Your first reaction to PDA in the headline might be “How does this relate to my job search and pregnancy?” No, I’m not addressing “Public Displays of Affection,” also known as PDA. The U.S. Pregnancy Discrimination Act (PDA) of 1978 states that a pregnant woman cannot be treated differently from any other employees with disabilities, even though they are temporary. Pregnant workers may have pregnancy-related impairments that qualify as disabilities under the Americans with Disabilities Act (ADA). The PDA prohibits sex discrimination based on pregnancy, childbirth, or related medical conditions. It applies to current, past, potential or intended pregnancies, and any medical conditions related to pregnancy or childbirth.
To Share or Not to Share
Firstly, it’s good to know that this conversation is entirely up to you, the candidate! Any questions asked by employers regarding your marital status, pregnancy, or children are out-of-bounds. The U.S. Equal Employment Opportunity Commission (EEOC) outlines guidelines in their Pregnancy Discrimination Fact Sheet.
Whether you feel it’s your right not to tell your status, or if you feel like it’s your moral obligation to tell, I’d like to share my personal experience.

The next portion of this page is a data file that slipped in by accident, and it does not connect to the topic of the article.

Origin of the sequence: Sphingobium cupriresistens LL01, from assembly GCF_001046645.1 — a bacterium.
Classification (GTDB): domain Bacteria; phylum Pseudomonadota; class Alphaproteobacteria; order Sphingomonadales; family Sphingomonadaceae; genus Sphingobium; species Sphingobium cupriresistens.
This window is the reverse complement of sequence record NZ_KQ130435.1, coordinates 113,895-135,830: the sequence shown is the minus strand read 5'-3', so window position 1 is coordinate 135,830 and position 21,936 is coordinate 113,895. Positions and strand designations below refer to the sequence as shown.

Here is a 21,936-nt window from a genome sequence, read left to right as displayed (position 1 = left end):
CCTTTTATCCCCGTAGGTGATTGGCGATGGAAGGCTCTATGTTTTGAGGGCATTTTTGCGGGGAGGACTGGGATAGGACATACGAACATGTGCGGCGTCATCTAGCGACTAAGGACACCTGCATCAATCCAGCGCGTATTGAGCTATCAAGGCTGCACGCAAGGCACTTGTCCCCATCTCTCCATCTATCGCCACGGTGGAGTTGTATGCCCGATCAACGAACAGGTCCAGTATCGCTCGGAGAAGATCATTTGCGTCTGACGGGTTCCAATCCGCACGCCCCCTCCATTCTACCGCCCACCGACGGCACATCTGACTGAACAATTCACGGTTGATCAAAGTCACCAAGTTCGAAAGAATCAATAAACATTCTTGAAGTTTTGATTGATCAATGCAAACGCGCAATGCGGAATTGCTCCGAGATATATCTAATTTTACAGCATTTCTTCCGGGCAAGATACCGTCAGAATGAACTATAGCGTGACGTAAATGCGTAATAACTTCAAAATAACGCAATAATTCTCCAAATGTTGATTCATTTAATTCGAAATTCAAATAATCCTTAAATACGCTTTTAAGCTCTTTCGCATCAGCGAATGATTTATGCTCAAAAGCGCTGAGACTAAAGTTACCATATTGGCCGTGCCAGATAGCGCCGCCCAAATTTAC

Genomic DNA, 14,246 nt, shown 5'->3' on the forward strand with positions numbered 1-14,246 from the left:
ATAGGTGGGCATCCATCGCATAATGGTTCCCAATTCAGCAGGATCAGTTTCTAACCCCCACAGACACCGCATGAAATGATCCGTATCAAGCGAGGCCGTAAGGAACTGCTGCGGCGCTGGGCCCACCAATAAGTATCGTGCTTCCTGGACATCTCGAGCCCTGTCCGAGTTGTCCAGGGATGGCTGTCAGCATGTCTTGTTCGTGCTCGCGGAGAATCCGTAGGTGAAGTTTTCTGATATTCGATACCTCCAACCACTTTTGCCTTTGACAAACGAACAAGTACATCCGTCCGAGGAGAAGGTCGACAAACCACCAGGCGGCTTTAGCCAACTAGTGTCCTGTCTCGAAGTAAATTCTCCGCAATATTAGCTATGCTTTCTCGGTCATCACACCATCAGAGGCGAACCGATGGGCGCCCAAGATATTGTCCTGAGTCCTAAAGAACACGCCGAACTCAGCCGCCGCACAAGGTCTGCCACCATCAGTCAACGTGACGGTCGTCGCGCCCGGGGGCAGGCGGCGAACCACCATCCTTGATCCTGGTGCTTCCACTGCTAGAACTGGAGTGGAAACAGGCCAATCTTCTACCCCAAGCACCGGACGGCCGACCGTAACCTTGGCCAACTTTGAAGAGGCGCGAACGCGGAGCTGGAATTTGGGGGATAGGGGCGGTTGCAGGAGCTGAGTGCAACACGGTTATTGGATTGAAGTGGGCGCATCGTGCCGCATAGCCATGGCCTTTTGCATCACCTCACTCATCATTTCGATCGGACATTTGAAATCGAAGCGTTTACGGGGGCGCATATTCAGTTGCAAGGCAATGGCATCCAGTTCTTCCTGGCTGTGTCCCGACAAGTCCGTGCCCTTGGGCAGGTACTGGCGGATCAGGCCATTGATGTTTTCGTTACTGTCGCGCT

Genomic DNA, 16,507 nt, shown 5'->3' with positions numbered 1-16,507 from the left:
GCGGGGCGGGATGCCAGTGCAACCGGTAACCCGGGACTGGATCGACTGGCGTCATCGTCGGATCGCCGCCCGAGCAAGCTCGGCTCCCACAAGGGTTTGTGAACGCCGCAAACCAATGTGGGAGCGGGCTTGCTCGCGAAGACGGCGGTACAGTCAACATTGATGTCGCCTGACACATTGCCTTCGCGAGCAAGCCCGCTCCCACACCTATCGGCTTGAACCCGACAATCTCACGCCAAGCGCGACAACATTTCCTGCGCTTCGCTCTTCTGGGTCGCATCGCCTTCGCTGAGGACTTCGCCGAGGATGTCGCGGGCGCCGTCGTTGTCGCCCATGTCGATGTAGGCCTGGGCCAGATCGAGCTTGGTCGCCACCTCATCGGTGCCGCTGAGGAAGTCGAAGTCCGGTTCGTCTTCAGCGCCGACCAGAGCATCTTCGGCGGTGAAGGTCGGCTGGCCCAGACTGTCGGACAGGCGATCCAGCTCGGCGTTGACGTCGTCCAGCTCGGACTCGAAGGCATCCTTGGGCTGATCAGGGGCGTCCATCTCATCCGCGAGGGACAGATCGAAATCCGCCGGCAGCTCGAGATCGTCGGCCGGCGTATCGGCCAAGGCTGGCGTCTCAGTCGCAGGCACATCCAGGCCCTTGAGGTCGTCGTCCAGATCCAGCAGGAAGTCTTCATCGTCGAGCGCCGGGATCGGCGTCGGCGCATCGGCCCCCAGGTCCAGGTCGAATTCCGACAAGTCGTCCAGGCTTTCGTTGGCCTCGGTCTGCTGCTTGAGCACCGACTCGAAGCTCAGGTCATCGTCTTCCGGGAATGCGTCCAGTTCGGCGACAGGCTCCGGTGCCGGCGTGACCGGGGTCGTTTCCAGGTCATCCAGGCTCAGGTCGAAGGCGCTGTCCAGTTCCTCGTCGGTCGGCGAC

I started my position with AgCareers.com when I was eight months pregnant with my third child! I knew I was expecting when I applied for the job. It didn’t seem appropriate to mention the pregnancy in my cover letter or application materials. In fact, hiring managers often say they’d rather not know this personal information. Like your photo or marital status, it doesn’t belong on your resume!
By the time I went for the interview, I was obviously showing. Then, I was torn because I knew it really wasn’t something that employers could or should address, but I wanted to be upfront. I decided before the interview that I would address the “elephant in the room” when explaining why I wanted to change jobs. The position I was interviewing for had a part-time option, which is what I was looking for with my expanding family. The imperative part was I kept it brief as I wanted to focus on my qualifications, not my pregnancy.
When the interviewer asked why I was looking for a new job, I said, “I’m expecting a baby, and I’m looking for a part-time option for work-life balance, while still continuing in my career.”
We then moved on and that was it for my dreaded pregnancy discussion. Whew, that was simple, and really not anything to worry about! And you already know the end of this story, as I got the job and am still happily employed at AgCareers.com after eight years. I felt better about being frank with them regarding my status and was happy to know the organization was supportive of flexibility and work-life balance.
To share or not to share your pregnancy news during the job search process…ultimately, it’s up to you! If you’re ready to start searching, visit www.AgCareers.com now.
This article is not legal advice and is for guidance only. Check with your legal counsel for the most relevant and up to date information.